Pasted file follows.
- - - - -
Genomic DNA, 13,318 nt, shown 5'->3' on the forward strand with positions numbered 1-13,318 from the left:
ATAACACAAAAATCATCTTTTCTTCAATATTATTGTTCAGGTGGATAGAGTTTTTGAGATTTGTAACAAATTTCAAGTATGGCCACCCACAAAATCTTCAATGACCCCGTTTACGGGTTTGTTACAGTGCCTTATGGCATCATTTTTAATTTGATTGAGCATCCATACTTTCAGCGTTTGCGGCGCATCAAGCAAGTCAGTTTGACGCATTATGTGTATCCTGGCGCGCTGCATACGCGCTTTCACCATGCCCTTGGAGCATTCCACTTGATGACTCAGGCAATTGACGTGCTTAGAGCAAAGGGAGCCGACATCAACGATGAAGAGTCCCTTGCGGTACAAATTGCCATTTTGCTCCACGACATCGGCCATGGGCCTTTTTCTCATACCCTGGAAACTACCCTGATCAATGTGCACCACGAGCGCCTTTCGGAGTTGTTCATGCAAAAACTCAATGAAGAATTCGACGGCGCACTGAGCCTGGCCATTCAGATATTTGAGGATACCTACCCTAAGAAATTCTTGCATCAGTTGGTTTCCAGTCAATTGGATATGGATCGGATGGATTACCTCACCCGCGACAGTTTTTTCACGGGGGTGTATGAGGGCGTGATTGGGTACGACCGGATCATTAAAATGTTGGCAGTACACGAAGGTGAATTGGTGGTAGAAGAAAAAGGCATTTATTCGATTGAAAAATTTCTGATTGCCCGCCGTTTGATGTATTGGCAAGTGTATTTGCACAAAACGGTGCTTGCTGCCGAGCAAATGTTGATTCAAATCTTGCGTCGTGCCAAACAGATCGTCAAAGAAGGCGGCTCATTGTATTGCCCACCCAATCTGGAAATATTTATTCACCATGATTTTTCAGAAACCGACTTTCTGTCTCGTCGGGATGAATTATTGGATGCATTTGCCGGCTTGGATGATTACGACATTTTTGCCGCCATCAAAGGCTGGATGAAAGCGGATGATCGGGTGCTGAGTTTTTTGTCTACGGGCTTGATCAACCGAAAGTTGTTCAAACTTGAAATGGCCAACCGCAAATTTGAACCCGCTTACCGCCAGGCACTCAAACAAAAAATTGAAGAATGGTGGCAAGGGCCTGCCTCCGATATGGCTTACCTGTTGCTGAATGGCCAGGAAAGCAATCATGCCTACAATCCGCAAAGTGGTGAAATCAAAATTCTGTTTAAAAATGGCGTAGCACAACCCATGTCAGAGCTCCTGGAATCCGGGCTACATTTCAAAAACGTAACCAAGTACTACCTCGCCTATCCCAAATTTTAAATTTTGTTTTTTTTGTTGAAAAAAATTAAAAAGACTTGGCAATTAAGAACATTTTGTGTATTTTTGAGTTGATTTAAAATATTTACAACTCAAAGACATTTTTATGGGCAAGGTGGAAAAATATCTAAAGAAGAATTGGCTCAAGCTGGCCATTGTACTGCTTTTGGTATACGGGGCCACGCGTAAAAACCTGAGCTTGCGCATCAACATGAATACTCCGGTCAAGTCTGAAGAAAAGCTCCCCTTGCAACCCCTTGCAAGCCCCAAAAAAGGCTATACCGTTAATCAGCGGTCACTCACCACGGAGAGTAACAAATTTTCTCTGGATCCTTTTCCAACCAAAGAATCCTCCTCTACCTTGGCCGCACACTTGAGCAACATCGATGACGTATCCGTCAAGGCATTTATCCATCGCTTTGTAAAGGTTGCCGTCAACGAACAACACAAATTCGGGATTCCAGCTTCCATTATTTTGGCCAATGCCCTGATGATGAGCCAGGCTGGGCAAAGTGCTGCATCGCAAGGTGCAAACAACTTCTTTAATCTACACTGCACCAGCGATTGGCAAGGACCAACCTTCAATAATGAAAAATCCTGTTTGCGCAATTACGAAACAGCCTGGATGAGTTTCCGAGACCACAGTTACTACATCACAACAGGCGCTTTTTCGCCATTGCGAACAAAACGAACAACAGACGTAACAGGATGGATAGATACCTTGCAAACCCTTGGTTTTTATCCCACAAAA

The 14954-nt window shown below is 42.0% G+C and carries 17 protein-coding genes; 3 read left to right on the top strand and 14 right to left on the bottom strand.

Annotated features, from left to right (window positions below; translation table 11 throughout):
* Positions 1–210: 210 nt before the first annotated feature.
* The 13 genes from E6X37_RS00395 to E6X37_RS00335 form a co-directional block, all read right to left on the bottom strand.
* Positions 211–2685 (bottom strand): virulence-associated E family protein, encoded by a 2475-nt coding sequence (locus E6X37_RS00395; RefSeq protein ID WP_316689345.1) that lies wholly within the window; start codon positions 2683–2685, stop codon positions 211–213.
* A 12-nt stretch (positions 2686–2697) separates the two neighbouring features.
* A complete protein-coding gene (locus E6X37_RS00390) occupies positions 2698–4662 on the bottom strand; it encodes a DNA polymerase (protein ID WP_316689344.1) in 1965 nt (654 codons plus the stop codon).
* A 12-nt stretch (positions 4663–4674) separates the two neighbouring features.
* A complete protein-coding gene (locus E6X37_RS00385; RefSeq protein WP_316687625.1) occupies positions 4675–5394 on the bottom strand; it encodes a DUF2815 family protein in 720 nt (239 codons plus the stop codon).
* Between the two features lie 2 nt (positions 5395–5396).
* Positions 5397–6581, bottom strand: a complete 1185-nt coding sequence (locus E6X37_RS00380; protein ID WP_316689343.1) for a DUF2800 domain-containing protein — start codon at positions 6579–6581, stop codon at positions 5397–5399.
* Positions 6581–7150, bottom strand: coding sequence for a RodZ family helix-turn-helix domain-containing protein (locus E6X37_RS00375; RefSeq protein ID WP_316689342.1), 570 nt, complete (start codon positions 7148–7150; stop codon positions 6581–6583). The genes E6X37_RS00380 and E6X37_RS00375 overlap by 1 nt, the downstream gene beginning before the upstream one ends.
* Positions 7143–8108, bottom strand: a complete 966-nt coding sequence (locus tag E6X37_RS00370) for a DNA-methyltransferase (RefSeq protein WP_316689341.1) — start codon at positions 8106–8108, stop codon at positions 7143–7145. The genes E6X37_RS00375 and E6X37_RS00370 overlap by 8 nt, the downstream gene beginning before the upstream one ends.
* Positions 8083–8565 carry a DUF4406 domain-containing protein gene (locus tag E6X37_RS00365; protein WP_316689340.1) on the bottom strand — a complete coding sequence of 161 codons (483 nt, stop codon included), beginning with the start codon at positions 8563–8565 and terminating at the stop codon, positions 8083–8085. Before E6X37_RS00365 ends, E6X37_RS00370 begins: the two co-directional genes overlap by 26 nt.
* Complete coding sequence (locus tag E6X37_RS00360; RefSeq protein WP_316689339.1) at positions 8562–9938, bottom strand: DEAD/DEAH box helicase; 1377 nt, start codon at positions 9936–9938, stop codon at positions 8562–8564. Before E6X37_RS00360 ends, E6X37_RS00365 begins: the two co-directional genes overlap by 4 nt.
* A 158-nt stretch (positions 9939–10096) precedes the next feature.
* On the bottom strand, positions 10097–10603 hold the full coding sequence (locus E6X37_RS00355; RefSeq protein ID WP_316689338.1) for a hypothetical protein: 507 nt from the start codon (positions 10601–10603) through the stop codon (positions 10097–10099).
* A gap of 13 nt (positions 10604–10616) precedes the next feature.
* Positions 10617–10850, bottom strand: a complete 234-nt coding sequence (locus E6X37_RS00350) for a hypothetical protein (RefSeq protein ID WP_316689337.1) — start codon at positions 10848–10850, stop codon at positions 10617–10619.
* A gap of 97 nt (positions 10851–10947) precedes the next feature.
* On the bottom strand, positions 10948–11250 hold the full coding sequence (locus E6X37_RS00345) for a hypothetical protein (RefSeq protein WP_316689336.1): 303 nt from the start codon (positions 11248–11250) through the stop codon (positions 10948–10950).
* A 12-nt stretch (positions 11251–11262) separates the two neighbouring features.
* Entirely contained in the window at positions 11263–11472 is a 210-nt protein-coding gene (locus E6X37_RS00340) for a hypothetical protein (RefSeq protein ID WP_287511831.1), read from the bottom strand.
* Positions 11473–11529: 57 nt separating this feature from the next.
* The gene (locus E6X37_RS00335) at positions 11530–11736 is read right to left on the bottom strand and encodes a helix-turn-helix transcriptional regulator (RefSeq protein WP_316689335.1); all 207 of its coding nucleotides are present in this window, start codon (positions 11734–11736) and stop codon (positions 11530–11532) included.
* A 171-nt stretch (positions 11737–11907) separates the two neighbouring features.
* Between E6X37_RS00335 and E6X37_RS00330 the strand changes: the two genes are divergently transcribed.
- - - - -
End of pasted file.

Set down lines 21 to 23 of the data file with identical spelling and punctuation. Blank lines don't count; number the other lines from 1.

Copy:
* Positions 10617–10850, bottom strand: a complete 234-nt coding sequence (locus E6X37_RS00350) for a hypothetical protein (RefSeq protein ID WP_316689337.1) — start codon at positions 10848–10850, stop codon at positions 10617–10619.
* A gap of 97 nt (positions 10851–10947) precedes the next feature.
* On the bottom strand, positions 10948–11250 hold the full coding sequence (locus E6X37_RS00345) for a hypothetical protein (RefSeq protein WP_316689336.1): 303 nt from the start codon (positions 11248–11250) through the stop codon (positions 10948–10950).